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How to SHOW the importance of checklists, through some team gaming or play?


Quality Manager
Part of what I'm alluding to is, are you having personnel issues and not check list issues? I don't know. But if they aren't checking what they're supposed to and not signing off on the checklist then I think you have a different issue than just proper checklist use.


Involved In Discussions
Part of what I'm alluding to is, are you having personnel issues and not check list issues? I don't know. But if they aren't checking what they're supposed to and not signing off on the checklist then I think you have a different issue than just proper checklist use.
Most probably it is, which is why it's not a simple "sit there and watch video" training, but a gamified event.

And why it is generic about importance of checklists, not about a specific checklist.

imho, if I am trying to show the importance and use of checklists, rather than trying to show how to use a specific checklist, it already demonstrates it's more related to personnel issues than about the checklist itself.

John's answer (which you liked) seemed to go along the lines that the problem was the checklist itself not being good for use, so I am not sure why you agreed with that post and yet you think the issue IS different than proper checklist use.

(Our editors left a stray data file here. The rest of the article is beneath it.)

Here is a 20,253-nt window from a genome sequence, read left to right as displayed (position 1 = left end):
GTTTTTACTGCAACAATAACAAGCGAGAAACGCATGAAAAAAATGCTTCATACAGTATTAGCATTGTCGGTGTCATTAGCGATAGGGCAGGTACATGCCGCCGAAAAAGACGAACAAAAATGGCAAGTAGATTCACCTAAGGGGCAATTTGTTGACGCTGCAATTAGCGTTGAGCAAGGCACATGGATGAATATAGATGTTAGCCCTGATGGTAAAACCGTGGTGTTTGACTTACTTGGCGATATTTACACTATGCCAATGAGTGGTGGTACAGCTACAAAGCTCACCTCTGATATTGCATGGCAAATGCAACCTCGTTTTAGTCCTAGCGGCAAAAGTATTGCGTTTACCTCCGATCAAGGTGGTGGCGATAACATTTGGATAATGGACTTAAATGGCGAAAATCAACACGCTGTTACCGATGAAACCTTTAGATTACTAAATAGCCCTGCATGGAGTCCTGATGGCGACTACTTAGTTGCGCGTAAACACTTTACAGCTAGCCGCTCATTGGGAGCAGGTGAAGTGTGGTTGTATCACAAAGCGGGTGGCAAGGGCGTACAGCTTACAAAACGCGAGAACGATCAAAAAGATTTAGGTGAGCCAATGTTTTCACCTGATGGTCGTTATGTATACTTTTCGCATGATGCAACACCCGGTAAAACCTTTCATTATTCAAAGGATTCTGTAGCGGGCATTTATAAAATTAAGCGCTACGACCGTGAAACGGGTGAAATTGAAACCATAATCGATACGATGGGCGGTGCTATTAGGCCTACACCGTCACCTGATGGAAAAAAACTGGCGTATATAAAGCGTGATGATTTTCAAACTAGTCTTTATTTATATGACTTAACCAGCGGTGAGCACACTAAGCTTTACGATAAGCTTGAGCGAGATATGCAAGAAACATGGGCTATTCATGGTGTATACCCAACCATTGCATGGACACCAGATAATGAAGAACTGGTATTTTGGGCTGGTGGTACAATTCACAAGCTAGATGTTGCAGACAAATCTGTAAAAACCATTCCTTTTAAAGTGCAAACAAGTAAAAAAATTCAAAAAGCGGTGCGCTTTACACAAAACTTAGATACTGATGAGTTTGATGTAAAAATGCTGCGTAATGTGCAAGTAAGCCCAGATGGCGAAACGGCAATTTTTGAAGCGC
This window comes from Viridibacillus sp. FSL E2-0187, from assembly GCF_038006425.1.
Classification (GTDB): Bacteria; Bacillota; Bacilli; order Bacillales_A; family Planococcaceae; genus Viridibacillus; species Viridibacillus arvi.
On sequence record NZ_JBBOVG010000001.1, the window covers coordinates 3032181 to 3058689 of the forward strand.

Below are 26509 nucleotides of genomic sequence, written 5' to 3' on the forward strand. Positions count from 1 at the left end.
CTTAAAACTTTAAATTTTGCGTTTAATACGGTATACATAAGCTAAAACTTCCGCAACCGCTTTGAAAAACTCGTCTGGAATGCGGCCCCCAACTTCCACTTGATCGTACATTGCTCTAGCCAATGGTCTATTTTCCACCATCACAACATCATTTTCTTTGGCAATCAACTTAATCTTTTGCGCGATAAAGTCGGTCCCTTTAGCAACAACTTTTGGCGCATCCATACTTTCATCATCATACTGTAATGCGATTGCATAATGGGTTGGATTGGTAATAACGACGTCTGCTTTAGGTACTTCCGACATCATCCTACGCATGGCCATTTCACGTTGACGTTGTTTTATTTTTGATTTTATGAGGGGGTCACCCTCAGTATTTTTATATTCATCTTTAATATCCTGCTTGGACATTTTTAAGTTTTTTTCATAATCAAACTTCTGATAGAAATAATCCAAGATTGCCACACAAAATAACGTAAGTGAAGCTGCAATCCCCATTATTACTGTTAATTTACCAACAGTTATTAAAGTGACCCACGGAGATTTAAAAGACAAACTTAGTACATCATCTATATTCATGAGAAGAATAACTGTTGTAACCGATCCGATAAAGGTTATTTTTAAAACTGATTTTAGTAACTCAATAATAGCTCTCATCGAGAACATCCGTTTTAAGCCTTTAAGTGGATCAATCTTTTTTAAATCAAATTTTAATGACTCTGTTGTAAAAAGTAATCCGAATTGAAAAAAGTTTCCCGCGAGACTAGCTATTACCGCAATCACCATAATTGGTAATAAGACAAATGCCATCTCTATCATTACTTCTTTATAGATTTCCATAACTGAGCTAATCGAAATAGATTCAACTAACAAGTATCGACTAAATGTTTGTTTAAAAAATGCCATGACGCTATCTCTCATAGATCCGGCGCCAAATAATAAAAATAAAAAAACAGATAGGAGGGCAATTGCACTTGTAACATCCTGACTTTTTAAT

Quality Manager
I liked it because I felt like his post was trying to get the conversation back to whatever your actual question was as it's easy for threads like these to wander a bit. I know that well because chase rabbits a lot :). I tried to help that along because it felt like you were trying to find a way to fix people's use of checklists when originally you asked about ways to make a checklist training sessions more fun/engaging. I'm not sure, just trying to help see what's being asked.


Involved In Discussions
I am sorry if my posts were a little confusing, but I tried in the OP to show I was trying to fix people's use of checklists. I think I (at least tried) to write an entire paragraph about it in the OP, about how several employees were not filling correctly their checklists, mostly for thinking it was a waste of time, some even trying (as far as we can tell) to fool managers, filling checklists after doing (or not doing at all) their own incomplete checks.